If you have budgeted money for digital advertising, consider spending it on Pinterest ads. The company says their ads get two times better return on investment than other platforms. 

You can define your audience by keywords, user interests, location, and other key demographics. 

Advertising on Pinterest has the potential to drive more traffic to your website, increase engagement and generate more demand. 

Nothing to sell? No problem!

If your business does not have products to sell or you don’t think you have a creative way to display things about your business, don’t give up on Pinterest just yet. 

Think about how many tips you have for your audience. If you have a few simple tips you can showcase, you can create graphics quickly on a site such as Canva to create Pins. 

For example, if you’re searching for a refrigerator organization, you may be surprised to find a brand like Whole Foods with some excellent tips on Pinterest. 

This graphic may not have a direct tie to Whole Foods, but when you click on the image, you’ll navigate to their website for an in-depth blog on where to place certain items in your fridge. Next thing you know, you’re making a shopping list and thinking of going to Whole Foods. 

Give a Try … For Free

Like all other social media platforms, it’s FREE to create a business account on Pinterest.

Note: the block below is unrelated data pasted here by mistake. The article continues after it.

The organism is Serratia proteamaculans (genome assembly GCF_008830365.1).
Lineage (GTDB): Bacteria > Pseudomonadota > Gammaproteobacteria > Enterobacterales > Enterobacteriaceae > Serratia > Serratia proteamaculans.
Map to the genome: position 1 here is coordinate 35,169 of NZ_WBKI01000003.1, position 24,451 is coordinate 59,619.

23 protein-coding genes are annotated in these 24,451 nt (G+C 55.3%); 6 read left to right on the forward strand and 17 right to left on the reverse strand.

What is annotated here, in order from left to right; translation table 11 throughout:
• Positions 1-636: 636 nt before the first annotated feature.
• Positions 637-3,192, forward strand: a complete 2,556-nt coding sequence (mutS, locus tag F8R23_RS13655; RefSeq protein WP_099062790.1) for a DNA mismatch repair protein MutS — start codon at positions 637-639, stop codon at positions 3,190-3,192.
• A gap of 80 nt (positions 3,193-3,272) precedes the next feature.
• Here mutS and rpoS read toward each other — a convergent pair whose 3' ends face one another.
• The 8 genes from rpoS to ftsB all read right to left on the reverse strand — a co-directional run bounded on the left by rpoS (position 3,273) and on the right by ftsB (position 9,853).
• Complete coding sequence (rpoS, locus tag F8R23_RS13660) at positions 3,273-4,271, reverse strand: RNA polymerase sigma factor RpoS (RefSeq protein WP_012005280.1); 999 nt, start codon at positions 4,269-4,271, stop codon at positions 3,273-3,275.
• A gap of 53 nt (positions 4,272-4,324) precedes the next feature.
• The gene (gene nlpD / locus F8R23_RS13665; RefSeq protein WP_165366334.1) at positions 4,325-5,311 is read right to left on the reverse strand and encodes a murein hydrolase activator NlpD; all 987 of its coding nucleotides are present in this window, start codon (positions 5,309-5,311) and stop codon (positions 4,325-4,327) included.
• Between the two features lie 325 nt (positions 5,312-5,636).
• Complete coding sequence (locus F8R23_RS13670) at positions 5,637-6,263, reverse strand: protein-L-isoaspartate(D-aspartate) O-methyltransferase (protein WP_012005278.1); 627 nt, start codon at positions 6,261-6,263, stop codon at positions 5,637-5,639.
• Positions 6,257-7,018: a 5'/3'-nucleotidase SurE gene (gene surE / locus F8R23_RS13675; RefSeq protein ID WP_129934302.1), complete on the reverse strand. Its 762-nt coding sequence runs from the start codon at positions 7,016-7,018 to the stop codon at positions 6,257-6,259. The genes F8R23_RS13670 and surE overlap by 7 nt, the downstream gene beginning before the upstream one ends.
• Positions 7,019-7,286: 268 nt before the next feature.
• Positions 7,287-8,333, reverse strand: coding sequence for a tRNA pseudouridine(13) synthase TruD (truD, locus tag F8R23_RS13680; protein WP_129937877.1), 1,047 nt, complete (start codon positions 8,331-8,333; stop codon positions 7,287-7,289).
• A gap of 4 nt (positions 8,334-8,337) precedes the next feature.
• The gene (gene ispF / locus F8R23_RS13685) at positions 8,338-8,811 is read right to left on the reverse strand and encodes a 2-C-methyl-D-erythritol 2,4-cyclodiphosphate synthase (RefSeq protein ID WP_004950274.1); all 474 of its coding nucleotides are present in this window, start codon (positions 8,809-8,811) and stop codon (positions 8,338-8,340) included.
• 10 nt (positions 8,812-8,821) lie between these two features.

Pinterest has a detailed step-by-step guide on setting up an account, including how to link your personal account to the business account.

If you have a personal account, but want to convert it to a business account, you can do that as well.

Pinterest Success Stories 👍

Whether you want to bring more awareness to your brand, convert more sales, or create conversations, Pinterest has a dedicated page to business’s success stories. As we stated earlier there really is something for just about everyone on Pinterest.  

Some of the Pitfalls of Pinterest 

⏳ It Does Take Time

As with all things social media, staying dedicated to Pinterest takes time. If you’re feeling really full right now, you might not want to add Pinterest to your to-do list. 

However, once it’s up and running, the time commitment is not too intense. if you take a half-hour each week, you can get things scheduled ahead of time so that it’s not a daily item for you. You can also then spend a couple of 10-15 minutes segments of your week to Repin items that interest you and engage with others.

🤑 Additional Advertising Money

While Pinterest is free to join and use, getting in front of even more users through promoted pins does cost money, as we previously mentioned. 

Pinterest also has in-depth information about how to best showcase your ads if you’re sitting on the fence about it. 

We suggest that you explore your options, test it out and see what kind of results you get.

More From This Series

> TikTok 

> YouTube

> Instagram

If you’re looking for help on how Pinterest can benefit your business, The Social Ginger is here to be your partner! Set up a FREE discovery call today.